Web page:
Speaking of, Do-joon complains to his secretary about having to fend off all the board members who keep insisting on seeing Yeo-jin. His father’s power was never questioned when he was alive, so Do-joon is incensed that he’s still having to play nice with these people. Unless they’ve caught onto something.
His secretary insists that’s not the case, causing Do-joon to say something cryptic about ending the comedy of these “two families under one roof.” Huh, so maybe he’s an illegitimate son? That would explain why he’s still having to fight for power when it comes to his younger sister.
He still sees a reason to get after his secretary/possible lawyer, who he claims has been negligent in clearing a path for him—if he’s still having to visit his sister’s hospital room to act like he’s getting her approval, then he still doesn’t have the absolute power her wants.
They’re interrupted by Do-joon’s wife, LEE CHAE-YOUNG (Chae Jung-ahn), and though it seems like she could’ve been eavesdropping with a motive at first, it’s quickly revealed that she’s waaaay too simple for that.
Do-joon doesn’t even know how to deal with her, since she laughs at jokes that don’t exist and thinks her husband is legitimately funny. When she leaves, Do-joon complains even more to his secretary about his simple wife—and it’s clear his secretary thinks he’s being paranoid when he worries she could’ve been eavesdropping. I think his secretary thinks a lot of things about him he can’t say out loud.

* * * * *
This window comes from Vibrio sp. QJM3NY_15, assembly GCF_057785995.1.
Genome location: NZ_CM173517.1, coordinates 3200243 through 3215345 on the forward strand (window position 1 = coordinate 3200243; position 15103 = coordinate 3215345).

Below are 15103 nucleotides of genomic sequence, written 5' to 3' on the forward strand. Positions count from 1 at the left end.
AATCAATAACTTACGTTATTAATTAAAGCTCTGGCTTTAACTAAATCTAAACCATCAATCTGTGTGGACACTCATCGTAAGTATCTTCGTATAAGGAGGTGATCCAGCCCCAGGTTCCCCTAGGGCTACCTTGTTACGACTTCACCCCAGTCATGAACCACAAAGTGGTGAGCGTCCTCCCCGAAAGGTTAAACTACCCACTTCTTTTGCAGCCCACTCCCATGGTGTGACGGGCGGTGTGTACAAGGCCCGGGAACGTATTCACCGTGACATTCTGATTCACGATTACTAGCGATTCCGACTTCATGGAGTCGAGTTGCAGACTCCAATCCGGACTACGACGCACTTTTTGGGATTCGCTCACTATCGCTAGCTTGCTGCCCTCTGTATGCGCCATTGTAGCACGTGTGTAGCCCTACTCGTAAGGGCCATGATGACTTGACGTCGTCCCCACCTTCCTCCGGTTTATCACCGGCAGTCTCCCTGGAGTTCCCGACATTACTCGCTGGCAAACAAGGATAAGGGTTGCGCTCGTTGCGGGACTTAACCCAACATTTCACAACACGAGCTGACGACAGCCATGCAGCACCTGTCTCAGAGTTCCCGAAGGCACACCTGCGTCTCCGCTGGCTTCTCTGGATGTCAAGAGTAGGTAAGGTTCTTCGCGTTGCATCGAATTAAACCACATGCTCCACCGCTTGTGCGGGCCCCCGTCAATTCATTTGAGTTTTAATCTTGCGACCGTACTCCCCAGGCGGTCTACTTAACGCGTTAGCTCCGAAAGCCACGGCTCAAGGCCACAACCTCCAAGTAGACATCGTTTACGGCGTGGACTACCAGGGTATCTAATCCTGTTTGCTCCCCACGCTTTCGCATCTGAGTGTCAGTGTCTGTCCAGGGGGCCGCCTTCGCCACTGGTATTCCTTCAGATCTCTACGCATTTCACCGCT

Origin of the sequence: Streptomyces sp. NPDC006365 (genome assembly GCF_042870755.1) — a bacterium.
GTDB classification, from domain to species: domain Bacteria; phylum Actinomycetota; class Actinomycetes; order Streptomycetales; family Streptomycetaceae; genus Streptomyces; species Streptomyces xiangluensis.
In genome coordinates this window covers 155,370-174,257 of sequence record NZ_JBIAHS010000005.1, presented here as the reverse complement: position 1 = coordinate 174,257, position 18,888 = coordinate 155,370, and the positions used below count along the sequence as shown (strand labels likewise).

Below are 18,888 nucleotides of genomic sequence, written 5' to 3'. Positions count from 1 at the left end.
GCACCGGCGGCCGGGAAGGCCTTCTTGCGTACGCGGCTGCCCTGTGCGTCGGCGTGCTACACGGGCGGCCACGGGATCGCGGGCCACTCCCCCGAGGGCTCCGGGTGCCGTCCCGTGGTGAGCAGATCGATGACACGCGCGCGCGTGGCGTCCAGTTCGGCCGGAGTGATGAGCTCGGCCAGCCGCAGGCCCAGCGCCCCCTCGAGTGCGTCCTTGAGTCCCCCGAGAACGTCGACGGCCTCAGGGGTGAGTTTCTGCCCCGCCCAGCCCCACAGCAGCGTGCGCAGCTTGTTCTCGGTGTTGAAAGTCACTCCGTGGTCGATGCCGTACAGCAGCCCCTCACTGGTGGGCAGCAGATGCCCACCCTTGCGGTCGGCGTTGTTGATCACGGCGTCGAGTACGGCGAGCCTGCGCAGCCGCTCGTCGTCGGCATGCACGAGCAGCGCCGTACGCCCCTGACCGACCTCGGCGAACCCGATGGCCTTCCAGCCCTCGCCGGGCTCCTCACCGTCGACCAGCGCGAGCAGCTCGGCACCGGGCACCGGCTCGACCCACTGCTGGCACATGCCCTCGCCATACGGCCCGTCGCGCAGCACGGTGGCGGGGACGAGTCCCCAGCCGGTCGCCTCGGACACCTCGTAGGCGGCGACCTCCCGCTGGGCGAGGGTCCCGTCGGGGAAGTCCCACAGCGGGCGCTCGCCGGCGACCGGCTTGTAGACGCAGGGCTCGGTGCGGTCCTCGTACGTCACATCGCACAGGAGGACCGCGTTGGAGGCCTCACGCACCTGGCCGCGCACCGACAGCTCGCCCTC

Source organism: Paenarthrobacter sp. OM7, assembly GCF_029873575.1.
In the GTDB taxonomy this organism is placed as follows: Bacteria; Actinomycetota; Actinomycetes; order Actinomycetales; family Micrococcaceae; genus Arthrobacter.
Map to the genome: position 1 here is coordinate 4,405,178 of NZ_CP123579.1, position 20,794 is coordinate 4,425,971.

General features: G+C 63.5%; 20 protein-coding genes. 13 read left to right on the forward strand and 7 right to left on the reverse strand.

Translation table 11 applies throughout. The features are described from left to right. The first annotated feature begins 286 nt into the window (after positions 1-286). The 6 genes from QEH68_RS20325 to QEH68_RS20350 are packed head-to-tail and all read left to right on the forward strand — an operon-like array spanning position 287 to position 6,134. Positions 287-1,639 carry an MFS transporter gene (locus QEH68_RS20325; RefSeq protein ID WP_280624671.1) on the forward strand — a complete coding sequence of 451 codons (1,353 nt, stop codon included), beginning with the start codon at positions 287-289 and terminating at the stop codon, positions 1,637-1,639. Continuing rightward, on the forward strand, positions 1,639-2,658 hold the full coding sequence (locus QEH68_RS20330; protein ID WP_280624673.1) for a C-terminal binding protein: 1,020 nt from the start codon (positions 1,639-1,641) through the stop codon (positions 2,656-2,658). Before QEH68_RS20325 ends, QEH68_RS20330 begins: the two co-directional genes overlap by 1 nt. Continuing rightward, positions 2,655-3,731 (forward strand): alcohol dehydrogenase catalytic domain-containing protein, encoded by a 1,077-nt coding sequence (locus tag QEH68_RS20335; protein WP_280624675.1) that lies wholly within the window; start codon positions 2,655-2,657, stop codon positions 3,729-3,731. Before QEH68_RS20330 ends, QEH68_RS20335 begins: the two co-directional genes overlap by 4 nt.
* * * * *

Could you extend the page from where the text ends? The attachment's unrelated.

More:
Chae-young pays a visit to the VIP floor for some cosmetic surgery (she’s a regular), only to blow up when her usual room is taken. It’s only when Cynthia arrives to diffuse the situation that Chae-young calms down, because she knows just what to say to appeal to her vanity.
Interestingly enough, the secretary has a minion keeping tabs on Chae-young, though he reports nothing out of the ordinary with her. It’s only when Chae-young’s alone that she drops the airhead act and calls her father.
It turns out she was eavesdropping and reports what she’s heard to him, sure that Do-joon has something in the works with his promise to end the comedy of two families under one roof. Her father, and the man she simply refers to as “Ahjusshi,” take this to the interested parties who’ve been pressuring Do-joon to see Yeo-jin. They’ll get what they want if she signs a power of attorney document.
It’s clear that Chae-young’s father is a powerful man, and he’ll stand to gain a lot of shares if the people on his side can get to Yeo-jin. He claims he’s just doing this out of respect for her late father and his in-law, the chairman, who foresaw this power struggle before it even happened.